Cyclostratigraphy Milankovitch variations, solar forcing, and glacial cycles. Image by Robert A. Rohde, under the CC BY-SA 3.0 license. Cyclostratigraphy is a subdiscipline of stratigraphy that studies Astronomy, astronomically forced climate cycles within sedimenta ...
documents the often cyclic changes in the relative proportions of
mineral In geology and mineralogy, a mineral or mineral species is, broadly speaking, a solid chemical compound with a fairly well-defined chemical composition and a specific crystal structure that occurs naturally in pure form.John P. Rafferty, ed. (20 ...

mineral
s (particularly
carbonates In chemistry, a carbonate is a salt Salt is a mineral composed primarily of sodium chloride (NaCl), a chemical compound belonging to the larger class of Salt (chemistry), salts; salt in its natural form as a crystallinity, crystalline min ...
), grain size, thickness of sediment layers (
varve 300px, Pleistocene age varves at Scarborough Bluffs, Toronto">Scarborough_Bluffs.html" ;"title="Pleistocene age varves at Scarborough Bluffs">Pleistocene age varves at Scarborough Bluffs, Toronto, Ontario, Canada. The thickest varves are more than ...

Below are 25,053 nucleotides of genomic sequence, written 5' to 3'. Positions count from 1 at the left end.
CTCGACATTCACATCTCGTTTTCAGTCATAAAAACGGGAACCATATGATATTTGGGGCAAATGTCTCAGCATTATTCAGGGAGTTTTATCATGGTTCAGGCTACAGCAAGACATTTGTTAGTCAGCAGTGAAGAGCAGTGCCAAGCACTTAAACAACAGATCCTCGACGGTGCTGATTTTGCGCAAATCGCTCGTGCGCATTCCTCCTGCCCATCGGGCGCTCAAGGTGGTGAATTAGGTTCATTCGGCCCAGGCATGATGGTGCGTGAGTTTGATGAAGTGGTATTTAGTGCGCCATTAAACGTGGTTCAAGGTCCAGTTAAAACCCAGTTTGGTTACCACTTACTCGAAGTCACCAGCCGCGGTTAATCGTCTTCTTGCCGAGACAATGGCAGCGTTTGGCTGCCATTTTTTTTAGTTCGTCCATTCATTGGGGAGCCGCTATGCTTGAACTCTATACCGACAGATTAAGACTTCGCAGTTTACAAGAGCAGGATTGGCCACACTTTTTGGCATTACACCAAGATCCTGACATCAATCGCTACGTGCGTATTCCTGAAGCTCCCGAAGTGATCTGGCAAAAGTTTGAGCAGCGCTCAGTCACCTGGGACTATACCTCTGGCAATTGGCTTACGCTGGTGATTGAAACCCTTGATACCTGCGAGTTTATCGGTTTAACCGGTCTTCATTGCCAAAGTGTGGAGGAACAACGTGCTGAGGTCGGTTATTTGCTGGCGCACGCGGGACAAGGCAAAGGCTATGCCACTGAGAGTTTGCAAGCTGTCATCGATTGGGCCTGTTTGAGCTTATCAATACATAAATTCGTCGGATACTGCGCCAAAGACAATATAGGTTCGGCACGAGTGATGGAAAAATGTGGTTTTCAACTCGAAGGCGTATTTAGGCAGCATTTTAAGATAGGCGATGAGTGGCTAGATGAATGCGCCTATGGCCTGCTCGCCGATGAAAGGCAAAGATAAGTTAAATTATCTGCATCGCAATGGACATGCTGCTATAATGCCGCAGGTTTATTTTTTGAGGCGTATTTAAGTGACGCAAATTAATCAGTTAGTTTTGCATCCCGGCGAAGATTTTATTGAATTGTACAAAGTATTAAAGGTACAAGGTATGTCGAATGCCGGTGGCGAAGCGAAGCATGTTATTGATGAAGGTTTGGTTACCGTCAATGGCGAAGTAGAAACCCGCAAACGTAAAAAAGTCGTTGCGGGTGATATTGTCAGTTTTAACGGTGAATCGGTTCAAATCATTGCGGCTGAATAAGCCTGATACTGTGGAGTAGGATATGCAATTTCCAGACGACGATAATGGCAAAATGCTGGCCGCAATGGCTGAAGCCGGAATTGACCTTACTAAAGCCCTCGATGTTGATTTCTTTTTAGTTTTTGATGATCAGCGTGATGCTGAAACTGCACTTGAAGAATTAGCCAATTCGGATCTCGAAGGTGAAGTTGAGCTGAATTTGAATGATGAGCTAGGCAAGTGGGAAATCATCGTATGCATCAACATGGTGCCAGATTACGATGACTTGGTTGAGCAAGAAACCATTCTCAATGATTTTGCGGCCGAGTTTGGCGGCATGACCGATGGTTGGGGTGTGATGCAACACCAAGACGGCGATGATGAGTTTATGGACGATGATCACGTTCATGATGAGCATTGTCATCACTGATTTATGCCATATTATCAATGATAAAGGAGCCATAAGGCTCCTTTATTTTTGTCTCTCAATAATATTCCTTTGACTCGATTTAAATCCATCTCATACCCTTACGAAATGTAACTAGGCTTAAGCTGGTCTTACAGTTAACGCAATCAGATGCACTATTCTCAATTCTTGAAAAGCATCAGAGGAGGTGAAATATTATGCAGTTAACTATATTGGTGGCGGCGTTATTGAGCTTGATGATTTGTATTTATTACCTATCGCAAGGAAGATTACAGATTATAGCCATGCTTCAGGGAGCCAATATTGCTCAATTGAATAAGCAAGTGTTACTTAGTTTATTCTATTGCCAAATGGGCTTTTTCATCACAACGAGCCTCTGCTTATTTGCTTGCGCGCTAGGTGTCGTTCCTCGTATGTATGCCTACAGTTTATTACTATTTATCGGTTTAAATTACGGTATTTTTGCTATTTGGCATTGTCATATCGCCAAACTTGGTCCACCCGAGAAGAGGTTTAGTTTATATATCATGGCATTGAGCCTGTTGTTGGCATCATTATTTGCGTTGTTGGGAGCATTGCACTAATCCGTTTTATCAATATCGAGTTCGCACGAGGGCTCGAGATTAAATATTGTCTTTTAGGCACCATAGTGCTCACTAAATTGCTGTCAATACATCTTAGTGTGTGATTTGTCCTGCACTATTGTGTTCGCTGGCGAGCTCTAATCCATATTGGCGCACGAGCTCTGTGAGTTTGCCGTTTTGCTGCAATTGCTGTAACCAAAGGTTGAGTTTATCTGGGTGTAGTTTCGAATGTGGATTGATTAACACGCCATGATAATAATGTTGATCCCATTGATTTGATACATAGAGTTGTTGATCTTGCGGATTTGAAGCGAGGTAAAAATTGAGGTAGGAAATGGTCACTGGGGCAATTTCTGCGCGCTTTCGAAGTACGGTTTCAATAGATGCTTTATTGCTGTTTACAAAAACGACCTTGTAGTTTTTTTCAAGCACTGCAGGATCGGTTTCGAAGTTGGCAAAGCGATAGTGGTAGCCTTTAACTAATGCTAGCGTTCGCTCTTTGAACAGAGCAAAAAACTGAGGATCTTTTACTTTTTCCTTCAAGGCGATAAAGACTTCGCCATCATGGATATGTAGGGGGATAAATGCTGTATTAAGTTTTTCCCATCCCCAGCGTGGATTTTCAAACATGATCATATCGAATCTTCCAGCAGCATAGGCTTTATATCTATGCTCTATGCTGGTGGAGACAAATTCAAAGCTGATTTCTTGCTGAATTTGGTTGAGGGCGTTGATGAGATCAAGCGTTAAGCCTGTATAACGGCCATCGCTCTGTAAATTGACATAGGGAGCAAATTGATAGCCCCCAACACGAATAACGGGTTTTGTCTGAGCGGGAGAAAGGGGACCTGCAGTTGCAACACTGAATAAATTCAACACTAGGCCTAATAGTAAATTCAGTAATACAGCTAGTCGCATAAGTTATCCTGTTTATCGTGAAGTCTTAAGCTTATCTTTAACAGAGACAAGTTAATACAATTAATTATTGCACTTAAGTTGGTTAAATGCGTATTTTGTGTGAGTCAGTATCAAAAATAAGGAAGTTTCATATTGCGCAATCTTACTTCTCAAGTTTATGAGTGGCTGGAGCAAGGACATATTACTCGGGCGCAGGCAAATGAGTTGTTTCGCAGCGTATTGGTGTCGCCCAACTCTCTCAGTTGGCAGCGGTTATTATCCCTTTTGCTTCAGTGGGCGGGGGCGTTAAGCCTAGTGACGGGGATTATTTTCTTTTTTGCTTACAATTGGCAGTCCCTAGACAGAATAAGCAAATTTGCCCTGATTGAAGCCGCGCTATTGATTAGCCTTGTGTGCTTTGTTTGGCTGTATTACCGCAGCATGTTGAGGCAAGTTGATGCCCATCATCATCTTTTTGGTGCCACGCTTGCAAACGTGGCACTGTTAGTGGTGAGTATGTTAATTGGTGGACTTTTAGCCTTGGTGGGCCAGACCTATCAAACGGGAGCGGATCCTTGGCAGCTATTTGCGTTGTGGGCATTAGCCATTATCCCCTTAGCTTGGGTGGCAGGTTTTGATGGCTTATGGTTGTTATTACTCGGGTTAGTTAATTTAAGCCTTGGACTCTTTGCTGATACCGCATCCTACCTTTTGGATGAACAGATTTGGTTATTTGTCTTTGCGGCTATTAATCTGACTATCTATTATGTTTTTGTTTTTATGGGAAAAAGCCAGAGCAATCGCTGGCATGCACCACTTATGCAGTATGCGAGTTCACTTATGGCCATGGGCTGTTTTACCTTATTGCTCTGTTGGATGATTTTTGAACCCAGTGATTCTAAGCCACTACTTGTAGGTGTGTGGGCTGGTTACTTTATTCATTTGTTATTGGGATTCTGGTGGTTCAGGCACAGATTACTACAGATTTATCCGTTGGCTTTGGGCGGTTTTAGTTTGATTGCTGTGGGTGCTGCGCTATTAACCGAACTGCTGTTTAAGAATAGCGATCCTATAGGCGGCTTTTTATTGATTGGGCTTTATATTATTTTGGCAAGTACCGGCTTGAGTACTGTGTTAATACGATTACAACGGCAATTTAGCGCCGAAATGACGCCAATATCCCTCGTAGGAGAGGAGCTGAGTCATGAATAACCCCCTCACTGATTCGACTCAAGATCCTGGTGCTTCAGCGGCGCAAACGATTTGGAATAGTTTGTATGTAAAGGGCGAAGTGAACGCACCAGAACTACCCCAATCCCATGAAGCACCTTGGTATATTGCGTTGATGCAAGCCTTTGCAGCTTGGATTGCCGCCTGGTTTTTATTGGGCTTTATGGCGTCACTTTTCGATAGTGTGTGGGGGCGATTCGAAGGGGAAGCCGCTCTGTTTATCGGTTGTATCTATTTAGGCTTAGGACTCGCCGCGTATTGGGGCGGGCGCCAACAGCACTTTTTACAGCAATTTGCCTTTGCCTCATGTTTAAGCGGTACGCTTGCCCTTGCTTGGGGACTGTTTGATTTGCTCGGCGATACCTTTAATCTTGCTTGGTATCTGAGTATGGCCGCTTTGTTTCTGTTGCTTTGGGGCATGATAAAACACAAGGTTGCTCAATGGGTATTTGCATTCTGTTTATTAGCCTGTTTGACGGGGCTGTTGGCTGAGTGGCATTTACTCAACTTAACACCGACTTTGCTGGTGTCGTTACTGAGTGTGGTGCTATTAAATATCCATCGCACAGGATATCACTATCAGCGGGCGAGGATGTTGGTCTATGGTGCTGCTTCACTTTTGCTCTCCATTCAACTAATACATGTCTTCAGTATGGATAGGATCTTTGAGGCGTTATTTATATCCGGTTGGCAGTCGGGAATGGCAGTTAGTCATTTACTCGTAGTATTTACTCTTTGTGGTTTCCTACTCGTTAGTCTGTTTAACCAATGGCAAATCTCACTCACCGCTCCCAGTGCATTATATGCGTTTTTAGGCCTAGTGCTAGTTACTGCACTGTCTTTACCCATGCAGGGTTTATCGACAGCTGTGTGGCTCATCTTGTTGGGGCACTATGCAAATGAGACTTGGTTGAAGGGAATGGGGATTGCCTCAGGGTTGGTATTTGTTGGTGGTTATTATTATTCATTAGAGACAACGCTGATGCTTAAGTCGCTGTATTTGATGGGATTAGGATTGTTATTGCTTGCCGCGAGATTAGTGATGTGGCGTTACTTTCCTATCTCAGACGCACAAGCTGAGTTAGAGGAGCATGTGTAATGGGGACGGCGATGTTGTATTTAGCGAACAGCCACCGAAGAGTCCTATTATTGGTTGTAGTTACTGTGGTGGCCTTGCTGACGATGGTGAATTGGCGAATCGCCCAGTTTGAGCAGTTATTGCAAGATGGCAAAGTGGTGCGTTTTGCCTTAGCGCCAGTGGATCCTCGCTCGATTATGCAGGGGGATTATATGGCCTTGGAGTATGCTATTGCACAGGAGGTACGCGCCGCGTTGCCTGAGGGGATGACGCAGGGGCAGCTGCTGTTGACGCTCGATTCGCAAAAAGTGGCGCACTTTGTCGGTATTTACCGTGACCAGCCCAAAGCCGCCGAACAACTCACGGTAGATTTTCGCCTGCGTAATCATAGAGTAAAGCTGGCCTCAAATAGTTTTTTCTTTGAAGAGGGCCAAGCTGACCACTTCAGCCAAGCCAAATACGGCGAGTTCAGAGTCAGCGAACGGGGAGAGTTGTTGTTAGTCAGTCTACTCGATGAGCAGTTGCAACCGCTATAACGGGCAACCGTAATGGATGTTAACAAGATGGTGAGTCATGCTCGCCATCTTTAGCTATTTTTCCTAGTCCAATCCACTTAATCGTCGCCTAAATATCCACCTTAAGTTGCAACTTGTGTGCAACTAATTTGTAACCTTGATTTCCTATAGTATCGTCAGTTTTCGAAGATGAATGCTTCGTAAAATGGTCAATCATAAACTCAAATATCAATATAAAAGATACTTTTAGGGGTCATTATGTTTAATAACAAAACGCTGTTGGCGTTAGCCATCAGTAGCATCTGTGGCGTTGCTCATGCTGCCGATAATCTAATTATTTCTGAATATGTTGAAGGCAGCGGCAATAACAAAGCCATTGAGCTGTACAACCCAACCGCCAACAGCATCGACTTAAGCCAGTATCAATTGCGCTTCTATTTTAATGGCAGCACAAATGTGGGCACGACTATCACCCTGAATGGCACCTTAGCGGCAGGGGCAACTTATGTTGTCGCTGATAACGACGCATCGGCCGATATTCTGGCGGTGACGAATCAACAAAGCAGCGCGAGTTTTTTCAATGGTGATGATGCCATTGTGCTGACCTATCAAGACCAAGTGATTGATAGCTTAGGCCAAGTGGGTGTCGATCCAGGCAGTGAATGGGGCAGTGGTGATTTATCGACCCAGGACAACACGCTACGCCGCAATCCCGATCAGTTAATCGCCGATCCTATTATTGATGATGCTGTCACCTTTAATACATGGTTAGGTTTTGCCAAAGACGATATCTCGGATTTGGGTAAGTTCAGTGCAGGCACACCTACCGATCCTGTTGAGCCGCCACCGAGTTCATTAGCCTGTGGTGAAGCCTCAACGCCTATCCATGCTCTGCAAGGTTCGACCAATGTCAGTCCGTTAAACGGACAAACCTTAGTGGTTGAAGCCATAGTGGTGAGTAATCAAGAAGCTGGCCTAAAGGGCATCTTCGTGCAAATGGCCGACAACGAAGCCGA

s) and fossil diversity with time, related to seasonal or longer term changes in
palaeoclimate Paleoclimatology (in American and British English spelling differences, British spelling, palaeoclimatology) is the study of climates for which direct measurements were not taken. As instrumental records only span a tiny part of history of Earth, ...
s.


Biostratigraphy

Biostratigraphy or paleontologic stratigraphy is based on
fossil A fossil (from Classical Latin Classical Latin is the form of Latin language Latin (, or , ) is a classical language belonging to the Italic languages, Italic branch of the Indo-European languages. Latin was originally spoken in the a ...

fossil
evidence in the rock layers. Strata from widespread locations containing the same fossil fauna and flora are said to be correlatable in time. Biologic stratigraphy was based on William Smith's
principle of faunal succession The principle of faunal succession, also known as the law of faunal succession, is based on the observation that sedimentary rock strata contain fossil A fossil (from Classical Latin: , literally "obtained by digging") is any preserved r ...
, which predated, and was one of the first and most powerful lines of evidence for,
biological evolution Evolution is change in the heritable characteristics of biological population In biology, a population is a number of all the organisms of the same group or species In biology, a species is the basic unit of biological classific ...